One alternative reflective insulating measure to radiant barrier foil is the assorted types of spray coatings readily available through paint and insulation manufacturers.
What is spray-on radiant barrier?
Spray-on radiant barriers, officially called “Radiation Control Coatings” (RCC) or “Interior Radiation Control Coating Systems” (IRCCS), are paint solutions, usually of the ceramic variety with metallic flake additives. These added metallic flakes are what manufacturers claim give the coatings their radiant heat reflective properties. The material is most commonly sprayed directly onto the underside of roof sheathing (plywood) from inside the attic.
What are the pros and cons of spray?
Because they can simply be sprayed directly onto the plywood and rafters, spray-on radiant barriers do have an edge when it comes to ease of installation — assuming the contractor hired to do the coating passes any savings onto the homeowner, or, if doing the work themselves, homeowners have easy access to the necessary equipment.
When it comes to performance, however, the edge ends there for spray-on radiant barriers.
In 2006 (and revised in 2010), a study done for RIMA International (Reflective Insulation Manufacturers Association International) showed that only six of the sixteen coatings tested met the industry standard of thermal emissivity required to be classified as a reflective radiant heat barrier (1). This standard was set by the American Society for Testing and Materials (ASTM) specifically for spray-on coatings themselves, and requires a thermal emissivity of .25 or less (meaning at least 75% of radiant heat is reflected).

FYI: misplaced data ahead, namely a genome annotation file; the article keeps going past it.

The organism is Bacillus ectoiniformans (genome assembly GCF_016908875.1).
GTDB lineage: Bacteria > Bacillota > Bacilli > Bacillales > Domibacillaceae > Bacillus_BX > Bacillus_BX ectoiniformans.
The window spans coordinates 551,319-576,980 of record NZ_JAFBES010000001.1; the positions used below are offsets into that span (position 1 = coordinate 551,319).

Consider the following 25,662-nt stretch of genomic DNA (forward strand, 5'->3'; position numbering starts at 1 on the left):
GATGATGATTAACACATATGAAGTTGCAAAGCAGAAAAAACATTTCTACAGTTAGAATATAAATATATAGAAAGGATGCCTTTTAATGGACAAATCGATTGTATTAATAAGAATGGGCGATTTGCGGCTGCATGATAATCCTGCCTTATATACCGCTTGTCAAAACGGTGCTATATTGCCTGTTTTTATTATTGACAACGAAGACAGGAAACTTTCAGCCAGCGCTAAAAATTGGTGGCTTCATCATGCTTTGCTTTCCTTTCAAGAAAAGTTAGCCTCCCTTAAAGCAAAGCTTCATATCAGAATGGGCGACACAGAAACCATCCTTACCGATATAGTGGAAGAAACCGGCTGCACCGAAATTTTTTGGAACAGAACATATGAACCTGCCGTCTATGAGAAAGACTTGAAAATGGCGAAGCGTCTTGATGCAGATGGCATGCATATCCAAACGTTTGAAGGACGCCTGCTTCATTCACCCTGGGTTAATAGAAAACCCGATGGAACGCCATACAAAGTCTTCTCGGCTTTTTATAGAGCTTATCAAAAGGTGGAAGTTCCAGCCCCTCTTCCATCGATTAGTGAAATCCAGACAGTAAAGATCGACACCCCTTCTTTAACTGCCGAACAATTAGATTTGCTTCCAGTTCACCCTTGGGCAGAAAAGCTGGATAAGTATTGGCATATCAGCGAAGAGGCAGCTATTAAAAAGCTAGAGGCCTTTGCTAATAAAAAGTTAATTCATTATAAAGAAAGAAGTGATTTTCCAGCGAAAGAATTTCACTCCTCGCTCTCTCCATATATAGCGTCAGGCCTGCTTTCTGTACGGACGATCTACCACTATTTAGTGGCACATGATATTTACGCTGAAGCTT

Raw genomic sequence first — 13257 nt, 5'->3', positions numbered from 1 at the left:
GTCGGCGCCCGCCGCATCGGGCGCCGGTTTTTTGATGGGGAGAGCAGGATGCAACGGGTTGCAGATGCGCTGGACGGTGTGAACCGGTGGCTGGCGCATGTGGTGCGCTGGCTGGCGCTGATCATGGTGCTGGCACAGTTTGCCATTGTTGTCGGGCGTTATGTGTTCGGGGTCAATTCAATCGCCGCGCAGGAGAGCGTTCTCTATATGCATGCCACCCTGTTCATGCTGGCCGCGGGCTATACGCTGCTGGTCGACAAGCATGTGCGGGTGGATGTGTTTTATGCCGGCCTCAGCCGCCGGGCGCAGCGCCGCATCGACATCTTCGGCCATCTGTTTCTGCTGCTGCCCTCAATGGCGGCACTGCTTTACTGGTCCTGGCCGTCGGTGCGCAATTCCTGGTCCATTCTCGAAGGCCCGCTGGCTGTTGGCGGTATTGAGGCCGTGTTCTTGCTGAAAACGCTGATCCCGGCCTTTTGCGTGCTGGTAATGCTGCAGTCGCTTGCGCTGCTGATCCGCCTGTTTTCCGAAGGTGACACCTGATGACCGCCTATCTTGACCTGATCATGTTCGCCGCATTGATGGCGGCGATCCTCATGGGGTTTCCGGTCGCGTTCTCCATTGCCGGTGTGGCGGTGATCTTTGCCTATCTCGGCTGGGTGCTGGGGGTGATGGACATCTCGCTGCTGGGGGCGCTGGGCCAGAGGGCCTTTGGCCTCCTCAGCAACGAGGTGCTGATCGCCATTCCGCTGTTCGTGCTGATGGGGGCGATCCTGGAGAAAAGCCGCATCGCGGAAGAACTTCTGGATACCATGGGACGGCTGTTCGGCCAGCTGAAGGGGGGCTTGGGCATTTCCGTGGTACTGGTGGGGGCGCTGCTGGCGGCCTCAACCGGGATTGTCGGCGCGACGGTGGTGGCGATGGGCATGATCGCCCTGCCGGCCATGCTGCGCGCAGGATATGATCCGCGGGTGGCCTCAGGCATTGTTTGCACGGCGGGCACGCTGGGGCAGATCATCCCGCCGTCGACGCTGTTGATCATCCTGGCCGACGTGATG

What the study found is that spray-on radiant coatings are not efficient barriers against radiant heat. Some even had an emissivity of as high as .90, meaning only 10% of radiant heat was reflected. These are the numbers of conductive not reflective insulation.
How does it stack up to radiant barrier foil?
The radiant barrier foil product line offered by Innovative Insulation, Inc. has minimum emissivity properties of .05. That means more than 95% of radiant heat is reflected. And that means, quite simply, radiant barrier foil is a far more efficient option than spray-on coatings.